Calling for a Hero I

In today's definition of a hero is any person who is admired or idealized for courage, brave, outstanding achievements, or noble qualities. Someone who is willing to risks his or her own life to help someone else. A hero is someone who goes above and beyond the call of duty to help others. For example the men and women in the armed force fight against terrorism.
The ancients would agree with some parts of that definition but not other stuff. To the ancients a hero fit the following qualities:
Noble: Heroes were of high birth. Often, at least one parent was divine.
Courageous: Heroes didn't show fear in the face of a challenge.
Strong: Heroes possessed great physical strength—in some cases to an almost supernatural degree.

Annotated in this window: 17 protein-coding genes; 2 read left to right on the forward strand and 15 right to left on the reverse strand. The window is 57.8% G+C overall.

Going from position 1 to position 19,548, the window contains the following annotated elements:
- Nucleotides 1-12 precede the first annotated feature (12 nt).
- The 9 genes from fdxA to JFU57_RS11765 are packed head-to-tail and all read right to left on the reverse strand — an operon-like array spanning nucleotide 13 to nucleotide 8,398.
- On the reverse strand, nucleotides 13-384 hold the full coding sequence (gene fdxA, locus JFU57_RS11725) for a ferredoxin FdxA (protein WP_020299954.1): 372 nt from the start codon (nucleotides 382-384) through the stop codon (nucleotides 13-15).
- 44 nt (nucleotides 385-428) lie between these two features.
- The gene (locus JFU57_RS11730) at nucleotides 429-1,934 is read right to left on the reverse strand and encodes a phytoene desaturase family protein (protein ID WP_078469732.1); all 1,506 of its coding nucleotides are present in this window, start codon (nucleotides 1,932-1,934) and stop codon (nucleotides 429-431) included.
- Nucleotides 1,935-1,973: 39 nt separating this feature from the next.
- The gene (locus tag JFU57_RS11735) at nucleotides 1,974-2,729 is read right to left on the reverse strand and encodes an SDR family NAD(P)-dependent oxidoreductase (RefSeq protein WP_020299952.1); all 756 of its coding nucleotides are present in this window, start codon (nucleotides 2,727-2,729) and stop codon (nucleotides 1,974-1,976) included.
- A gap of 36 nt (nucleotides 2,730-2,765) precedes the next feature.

Bold: Without hesitation, heroes undertook difficult quests, adventures and challenges to prove themselves  
Skillful: Often the skill mastered by heroes was in war but they were expected to excel in some pursuit.
Hospitable: The laws of hospitality were important to the ancients particularly for the Greeks, and heroes were expected to follow them, whether as host or as guest.  
Favored by the god(s): The gods took an interest in heroes—sometimes opposing them and sometimes supporting them. But usually a hero had at least one powerful god or God Almighty on his or her side. Heroes often performed amazing deeds that average joe couldn’t achieve. They were mortal, and they were rewarded by the gods after death by going heaven-like realm or become gods. Heroes, like regular people, have flaws, such as pride, rage, or jealousy. They had to be able to help their friends and allies and vanquish their foes. Anyone fit the requirement?

Here are some Classical and Medieval heroes:

King Leonidas 

Heracles (Hercules) 

Theseus

Beowulf

King Arthur and Sir Lancelot

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